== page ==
Could anyone please explain what is Idempotent method in Java?
After google, what I found about this is Idempotent methods are methods, which are written in such a way that repeated calls to the same method with the same arguments yield same results. And am not getting any example to clear the concept of it.
Every method if called with same arguments will yield same result. Then what is the difference between Idempotenet method and normal method?
Thanks in advance...

Consider these two methods:
int sum(int a, int b) idempotent - every call gives same result
void writeToDatabase(String a) not. database gets bigger with every call

or

String toString() idempotent
int getNextPrimeNumber() each call gives a different result

Could anyone please explain what is Idempotent method in Java?
After google, what I found about this is Idempotent methods are methods, which are written in such a way that repeated calls to the same method with the same arguments yield same results. And am not getting any example to clear the concept of it.
Every method if called with same arguments will yield same result. Then what is the difference between Idempotenet method and normal method?
Thanks in advance...

How about:

Money tenDollarsUSD = fiveDollarsUSD.add(fiveDollarsUSD);

or

Month february = january.add(oneMonth);

Idempotent methods are also called pure methods; methods whose output purely depends on the passed in arguments and not any external state. Pure functions play a critical role in "pure functional languages". The wikipedia entry for pure functions describes them pretty well:

The function always evaluates the same result value given the same argument value(s). The function result value cannot depend on any hidden information or state that may change as program execution proceeds or between different executions of the program, nor can it depend on any external input from I/O devices

Examples:

// Pure
public int add(int a, int b) {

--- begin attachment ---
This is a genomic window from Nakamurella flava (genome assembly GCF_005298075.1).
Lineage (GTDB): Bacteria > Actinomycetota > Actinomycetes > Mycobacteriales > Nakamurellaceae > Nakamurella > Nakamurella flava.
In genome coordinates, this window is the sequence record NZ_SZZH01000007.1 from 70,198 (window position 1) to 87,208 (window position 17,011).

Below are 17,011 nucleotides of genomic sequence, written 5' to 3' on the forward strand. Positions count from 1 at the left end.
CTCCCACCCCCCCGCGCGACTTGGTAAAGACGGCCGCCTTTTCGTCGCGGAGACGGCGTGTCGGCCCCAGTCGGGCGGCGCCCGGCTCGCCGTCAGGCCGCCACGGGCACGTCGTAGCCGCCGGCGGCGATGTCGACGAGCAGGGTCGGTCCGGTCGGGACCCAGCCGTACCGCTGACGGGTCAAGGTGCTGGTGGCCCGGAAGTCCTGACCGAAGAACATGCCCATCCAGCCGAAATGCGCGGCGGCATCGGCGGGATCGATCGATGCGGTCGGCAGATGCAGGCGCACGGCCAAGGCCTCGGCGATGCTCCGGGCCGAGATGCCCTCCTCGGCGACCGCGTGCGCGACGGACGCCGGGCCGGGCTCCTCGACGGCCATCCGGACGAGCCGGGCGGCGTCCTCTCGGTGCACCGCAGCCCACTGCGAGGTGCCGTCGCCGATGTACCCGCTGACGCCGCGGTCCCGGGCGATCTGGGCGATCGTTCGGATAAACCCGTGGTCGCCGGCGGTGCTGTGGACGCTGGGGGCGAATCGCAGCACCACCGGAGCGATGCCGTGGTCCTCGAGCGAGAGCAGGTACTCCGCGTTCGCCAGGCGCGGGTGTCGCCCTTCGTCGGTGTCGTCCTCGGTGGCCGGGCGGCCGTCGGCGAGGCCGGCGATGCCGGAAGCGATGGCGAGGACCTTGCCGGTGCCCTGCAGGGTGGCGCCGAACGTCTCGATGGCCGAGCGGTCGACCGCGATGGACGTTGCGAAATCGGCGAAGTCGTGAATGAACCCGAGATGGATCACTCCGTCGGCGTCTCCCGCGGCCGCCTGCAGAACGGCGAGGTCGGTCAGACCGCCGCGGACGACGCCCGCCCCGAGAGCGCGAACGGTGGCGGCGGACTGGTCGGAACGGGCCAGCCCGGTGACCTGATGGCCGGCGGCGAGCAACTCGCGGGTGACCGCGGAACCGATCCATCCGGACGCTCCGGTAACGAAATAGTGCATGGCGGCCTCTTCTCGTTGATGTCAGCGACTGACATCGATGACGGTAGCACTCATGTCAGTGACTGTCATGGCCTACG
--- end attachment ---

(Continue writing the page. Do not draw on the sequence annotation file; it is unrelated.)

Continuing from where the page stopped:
// computation uses only the passed in arguments
  // all resources used are exclusive to the function stack
  // on which they were created (except shared global resources)
  int result = a + 10 - 233 * 23 / 2 + b;
  return result;
}

// Impure
public int add(int a, int b) {
  // computation uses global state; not pure
  int result = a + 10 - 233 * 23 / 2 + b;
  result = result * CommonConstants.MODIFIER;
  return result;
}

~s.o.s~, is the CommonConstants.MODIFIER meant to be changeable at runtime, that is "state that may change as the program execution proceeds .."? Is it mutable? Is it state?

Yes.

In most applications, a common class instance (singleton) is used to keep track of global state. The advantage here is ease of use; just refer that class from any part of the application. The downfall is that tracking *which* part of your code changed the *global* state is difficult for an application having sizeable application logic.

In Java, it is a commonplace occurrence to rely on instance fields to be used in class methods. In languages where functions are the only units of abstraction and complex abstractions are built upon simple ones, making a function relying on some global piece of information limits its reuse.

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